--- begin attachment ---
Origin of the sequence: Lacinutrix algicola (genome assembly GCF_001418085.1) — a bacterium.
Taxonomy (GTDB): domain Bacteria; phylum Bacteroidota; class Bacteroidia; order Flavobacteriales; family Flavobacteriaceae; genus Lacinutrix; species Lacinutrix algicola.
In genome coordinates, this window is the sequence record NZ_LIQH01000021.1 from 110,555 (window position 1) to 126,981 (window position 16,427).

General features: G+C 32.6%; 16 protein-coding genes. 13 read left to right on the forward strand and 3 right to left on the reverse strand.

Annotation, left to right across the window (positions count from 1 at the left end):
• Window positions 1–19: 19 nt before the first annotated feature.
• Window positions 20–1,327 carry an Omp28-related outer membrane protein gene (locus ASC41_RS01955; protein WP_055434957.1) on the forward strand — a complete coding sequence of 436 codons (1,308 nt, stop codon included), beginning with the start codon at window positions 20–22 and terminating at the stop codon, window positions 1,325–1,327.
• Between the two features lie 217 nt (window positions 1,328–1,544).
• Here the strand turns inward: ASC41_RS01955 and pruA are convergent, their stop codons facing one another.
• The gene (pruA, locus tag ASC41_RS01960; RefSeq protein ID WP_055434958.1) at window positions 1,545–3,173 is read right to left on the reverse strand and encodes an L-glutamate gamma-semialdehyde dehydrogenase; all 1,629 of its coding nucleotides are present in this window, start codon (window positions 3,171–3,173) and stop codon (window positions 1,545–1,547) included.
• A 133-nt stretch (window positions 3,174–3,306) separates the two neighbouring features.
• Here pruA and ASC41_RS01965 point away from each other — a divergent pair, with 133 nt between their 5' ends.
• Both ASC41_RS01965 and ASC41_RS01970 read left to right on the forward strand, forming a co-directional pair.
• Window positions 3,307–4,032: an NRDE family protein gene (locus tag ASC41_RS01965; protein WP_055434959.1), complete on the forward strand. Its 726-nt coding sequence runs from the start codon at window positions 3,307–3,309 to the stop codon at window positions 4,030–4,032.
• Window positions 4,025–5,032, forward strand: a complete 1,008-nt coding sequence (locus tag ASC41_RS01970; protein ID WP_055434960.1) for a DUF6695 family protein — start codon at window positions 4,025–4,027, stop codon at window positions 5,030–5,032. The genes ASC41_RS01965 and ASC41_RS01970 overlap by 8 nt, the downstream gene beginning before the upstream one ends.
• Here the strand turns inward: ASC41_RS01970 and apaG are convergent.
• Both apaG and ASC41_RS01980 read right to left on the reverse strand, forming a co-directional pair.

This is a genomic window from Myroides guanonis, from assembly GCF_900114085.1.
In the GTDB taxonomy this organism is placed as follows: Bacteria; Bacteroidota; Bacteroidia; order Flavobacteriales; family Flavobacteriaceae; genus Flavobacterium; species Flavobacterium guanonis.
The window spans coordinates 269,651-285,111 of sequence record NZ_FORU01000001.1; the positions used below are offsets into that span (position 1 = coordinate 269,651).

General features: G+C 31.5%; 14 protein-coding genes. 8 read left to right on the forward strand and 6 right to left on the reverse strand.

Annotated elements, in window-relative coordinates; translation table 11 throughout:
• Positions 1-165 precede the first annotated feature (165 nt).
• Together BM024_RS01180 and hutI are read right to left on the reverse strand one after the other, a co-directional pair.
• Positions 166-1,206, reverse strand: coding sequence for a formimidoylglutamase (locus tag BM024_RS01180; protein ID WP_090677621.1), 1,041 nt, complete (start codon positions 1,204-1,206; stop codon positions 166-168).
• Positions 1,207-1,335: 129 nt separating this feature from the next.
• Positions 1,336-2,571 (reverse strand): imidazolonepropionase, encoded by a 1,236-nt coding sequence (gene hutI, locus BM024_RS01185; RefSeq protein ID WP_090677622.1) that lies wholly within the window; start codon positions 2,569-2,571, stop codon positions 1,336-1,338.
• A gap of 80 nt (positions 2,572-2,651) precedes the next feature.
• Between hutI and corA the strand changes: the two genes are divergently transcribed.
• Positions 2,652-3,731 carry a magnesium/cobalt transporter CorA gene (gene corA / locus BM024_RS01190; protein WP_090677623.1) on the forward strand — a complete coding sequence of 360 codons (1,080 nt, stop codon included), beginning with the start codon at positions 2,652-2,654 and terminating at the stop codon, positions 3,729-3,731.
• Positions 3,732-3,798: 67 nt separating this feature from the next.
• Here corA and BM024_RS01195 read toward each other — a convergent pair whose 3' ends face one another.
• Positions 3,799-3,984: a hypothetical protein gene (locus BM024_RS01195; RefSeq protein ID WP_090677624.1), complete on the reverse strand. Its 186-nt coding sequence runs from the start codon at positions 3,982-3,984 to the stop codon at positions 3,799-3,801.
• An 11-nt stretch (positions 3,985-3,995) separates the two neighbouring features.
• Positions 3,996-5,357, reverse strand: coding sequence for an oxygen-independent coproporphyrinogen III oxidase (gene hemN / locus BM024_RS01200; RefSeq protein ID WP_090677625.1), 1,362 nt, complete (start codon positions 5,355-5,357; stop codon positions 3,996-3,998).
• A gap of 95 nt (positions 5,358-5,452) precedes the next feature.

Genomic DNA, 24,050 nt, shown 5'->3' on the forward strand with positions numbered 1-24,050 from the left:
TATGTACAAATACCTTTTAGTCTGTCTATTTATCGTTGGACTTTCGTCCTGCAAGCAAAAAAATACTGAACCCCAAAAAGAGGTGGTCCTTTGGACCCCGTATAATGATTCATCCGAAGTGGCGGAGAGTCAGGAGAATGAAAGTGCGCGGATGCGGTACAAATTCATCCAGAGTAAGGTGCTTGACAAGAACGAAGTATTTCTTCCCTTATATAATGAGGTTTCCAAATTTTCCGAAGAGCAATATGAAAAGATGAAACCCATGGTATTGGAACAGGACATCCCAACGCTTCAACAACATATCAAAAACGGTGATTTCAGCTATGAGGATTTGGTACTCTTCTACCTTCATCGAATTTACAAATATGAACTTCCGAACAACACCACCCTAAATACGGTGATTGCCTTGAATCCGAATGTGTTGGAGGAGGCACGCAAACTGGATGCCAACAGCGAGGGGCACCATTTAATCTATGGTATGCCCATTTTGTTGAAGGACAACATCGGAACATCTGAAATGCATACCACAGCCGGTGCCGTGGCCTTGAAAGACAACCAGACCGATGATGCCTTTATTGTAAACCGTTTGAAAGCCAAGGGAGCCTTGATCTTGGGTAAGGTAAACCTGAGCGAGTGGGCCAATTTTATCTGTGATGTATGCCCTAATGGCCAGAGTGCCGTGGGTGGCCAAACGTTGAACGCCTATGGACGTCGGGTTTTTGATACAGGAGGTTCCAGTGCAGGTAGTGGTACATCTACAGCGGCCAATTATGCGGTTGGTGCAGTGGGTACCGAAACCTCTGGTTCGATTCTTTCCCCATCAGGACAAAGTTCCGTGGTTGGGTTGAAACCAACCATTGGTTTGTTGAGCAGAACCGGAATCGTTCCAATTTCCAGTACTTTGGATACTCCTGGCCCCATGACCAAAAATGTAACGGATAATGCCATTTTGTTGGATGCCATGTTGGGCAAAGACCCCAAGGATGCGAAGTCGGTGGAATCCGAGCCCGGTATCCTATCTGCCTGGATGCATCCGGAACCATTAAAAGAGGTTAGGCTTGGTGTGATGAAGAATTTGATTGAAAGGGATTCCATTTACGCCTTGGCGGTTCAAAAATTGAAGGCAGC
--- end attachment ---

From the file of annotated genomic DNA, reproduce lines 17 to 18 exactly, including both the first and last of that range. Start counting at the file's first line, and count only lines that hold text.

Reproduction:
• Both apaG and ASC41_RS01980 read right to left on the reverse strand, forming a co-directional pair.

This is a genomic window from Myroides guanonis, from assembly GCF_900114085.1.